Page 0019

CANCER CONTROL PLANNING

18 CANCER CONTROL 2014

inactivity; the major risk factors for the most common NCD

types: cancer, cardiovascular diseases, stroke, diabetes and

chronic obstructive pulmonary diseases.

Comparing the NCD burden and priorities

In a number of high-income countries (e.g., Australia, Canada,

France, Italy, Spain, Norway, Sweden, Switzerland, Israel,

Japan and the Republic of Korea), life

expectancy at birth now exceeds 80

years. Perhaps contrary to common

perception, the more highly developed

regions of the world do not exhibit the

highest age-standardized death rates of

NCDs (Group II in Figure 3).3 If the

underlying population age structure

was equal - as seen by comparing

the age-standardized and nonstandardized (crude)

death rates in

Figure 3, Africa would have the highest

NCD mortality worldwide, in relative

terms. It is therefore essential to bear in

mind that low- and middle-income

countries often experience a "double

burden" of disease: still rather high

death rates of infectious diseases

alongside a high and ever-increasing

burden from the major NCDs (Figure 3).

There are different ways to establish

priorities and achievable targets in the

prevention of NCDs and the focus of

WHO has been on common, modifiable

risk factors shared across the

spectrum of key diseases (Figures 1 and

2). In addition, high-priority medical

interventions had to be feasible and

potentially cost-effective in primary

care settings in any country, i.e., socalled best-buys.6

Obviously, best-buys

vary markedly from one country to

another according to the variable

impact of different NCDs and, in

particular, individual cancer sites.

Cancer: A multifaceted disease

and a major cause of death

Cancer is a complex disease with its

own epidemiological transition: as

countries move towards high levels of

human development, cancers associated with infection and

poverty (e.g. cancers of the stomach, liver and cervix) are

surpassed in their magnitude by those more associated with

affluence (e.g. cancers of female breast, prostate and colon).

In high-income countries, the control of infectious disease

and the lowering of death rates of cerebrovascular disease

and stroke, have led to cancer becoming increasingly one of

Drug therapy

and counselling

50% coverage

Essential NCD

medicines and

technologies

80% coverage

Diabetes/

obesity

0% increase

Raised blood

pressure

25% reduction

Tobacco use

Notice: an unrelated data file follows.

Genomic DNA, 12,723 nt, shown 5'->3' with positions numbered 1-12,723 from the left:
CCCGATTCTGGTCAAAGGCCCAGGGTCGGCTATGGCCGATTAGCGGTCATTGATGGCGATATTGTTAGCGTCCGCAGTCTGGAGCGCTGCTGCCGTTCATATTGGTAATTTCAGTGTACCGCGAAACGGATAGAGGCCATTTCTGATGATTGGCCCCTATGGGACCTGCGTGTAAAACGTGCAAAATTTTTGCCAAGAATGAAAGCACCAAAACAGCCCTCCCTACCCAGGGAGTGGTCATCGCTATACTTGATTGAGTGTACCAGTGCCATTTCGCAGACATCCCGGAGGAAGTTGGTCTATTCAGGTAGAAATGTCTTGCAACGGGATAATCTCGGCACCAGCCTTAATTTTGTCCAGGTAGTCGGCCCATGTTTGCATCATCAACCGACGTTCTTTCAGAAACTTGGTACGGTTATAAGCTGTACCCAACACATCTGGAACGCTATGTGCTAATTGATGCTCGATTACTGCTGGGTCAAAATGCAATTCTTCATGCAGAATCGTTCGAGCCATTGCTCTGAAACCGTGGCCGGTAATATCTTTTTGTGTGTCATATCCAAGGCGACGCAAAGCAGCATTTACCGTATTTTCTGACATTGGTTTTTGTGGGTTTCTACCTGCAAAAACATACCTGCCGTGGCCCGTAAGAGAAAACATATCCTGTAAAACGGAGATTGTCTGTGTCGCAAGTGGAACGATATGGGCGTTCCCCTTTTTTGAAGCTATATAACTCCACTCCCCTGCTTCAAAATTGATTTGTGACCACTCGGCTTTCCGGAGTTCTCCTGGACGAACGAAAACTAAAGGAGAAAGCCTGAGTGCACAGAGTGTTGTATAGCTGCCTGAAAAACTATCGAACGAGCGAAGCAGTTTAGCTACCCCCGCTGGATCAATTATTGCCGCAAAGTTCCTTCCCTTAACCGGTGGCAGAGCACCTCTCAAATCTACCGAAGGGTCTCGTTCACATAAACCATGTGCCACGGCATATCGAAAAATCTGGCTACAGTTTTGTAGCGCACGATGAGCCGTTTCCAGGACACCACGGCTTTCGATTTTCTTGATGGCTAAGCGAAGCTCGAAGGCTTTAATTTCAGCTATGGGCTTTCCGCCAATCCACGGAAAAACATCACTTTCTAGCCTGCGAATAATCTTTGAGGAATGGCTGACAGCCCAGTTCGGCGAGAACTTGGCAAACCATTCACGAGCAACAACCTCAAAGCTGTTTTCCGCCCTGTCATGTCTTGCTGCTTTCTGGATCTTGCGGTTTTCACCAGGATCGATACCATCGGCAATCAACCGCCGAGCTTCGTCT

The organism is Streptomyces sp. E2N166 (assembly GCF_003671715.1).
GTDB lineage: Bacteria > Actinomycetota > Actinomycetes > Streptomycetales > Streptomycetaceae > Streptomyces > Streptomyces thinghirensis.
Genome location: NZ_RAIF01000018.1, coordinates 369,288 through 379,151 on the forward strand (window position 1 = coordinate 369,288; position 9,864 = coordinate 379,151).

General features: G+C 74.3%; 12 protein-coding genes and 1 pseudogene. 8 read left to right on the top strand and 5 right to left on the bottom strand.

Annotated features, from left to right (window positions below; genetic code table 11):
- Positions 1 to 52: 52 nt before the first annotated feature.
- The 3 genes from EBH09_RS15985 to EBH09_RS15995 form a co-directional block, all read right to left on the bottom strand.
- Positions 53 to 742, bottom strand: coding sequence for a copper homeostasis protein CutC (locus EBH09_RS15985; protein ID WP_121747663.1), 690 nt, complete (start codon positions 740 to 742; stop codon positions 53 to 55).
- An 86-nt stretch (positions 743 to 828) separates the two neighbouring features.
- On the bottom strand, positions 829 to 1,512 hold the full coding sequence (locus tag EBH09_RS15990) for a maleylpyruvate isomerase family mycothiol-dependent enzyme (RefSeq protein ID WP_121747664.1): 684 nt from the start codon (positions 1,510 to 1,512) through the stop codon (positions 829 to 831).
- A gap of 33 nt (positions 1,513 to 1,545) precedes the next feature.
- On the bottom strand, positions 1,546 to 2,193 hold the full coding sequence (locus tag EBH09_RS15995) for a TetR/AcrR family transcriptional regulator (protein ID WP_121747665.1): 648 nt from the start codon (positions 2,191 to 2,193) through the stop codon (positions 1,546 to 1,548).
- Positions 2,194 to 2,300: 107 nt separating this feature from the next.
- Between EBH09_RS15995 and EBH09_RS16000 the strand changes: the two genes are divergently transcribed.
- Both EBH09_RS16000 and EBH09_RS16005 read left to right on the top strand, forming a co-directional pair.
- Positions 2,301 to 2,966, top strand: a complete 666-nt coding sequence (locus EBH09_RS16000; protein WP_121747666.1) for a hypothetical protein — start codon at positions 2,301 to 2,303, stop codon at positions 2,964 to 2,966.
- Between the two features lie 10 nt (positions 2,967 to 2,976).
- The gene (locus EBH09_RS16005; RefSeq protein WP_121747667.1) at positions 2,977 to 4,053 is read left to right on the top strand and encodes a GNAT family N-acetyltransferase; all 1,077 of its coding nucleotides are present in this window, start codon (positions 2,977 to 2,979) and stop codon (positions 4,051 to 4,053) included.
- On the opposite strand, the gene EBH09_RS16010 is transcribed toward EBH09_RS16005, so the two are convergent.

30% reduction

Salt/sodium

intake

30% reduction

Physical

inactivity

10% reduction

Harmful use

of alcohol

10% reduction

Premature

mortality from NCDs

25% reduction

Set of 9 voluntary global NCD targets for 2025

Formal meeting of Member States to conclude the work on the comprehensive

global monitoring framework including indicators and a set of voluntary targets

for the prevention and control of NCDs (Geneva, 5-7 November 2012)

Mortality and morbidity

Risk factors for NCDs

National system response

Figure 1: Voluntary global NCD targets for 2025

Source: World Health Organization

The NCD Alliance: Putting non-communicable diseases on the global agenda. (http://ncdalliance.org/campaigns)

Formal meeting of Member States to conclude the work on the comprehensive

global monitoring framework including indicators and a set of voluntary targets

for the prevention and control of NCDs (Geneva, 5-7 November 2012)

Global monitoring framework

Harmful use of alcohol (3)

Low fruit and vegetable intake

Physical inactivity (2)

Salt intake

Saturated fat intake

Tobacco use (2)

Raised blood glucose/diabetes

Raised blood pressure

Overweight and obesity (2)

Raised total cholestrol

Risk factors

25 Indicators

Total number of related indicators in brackets

Cervical cancer screening

Drug therapy and counseling

Essential NCD medicines

and technologies

Hepatitis B vaccine

Human Papilloma virus vaccine

Marketing to children

Access to palliative care

Policies to limit saturated

fats and virtually

eliminate transfats

National system response

Unconditional probability

of dying between ages 30 and 70

years from cardiovascular

diseases, cancer, diabetes or

chronic respiratory diseases

Cancer incidence by type of Cancer

Mortality and morbidity

Figure 2: Global monitoring framework

Source: World Health Organization.

The NCD Alliance: Putting non-communicable diseases on the global agenda. (http://ncdalliance.org/campaigns)

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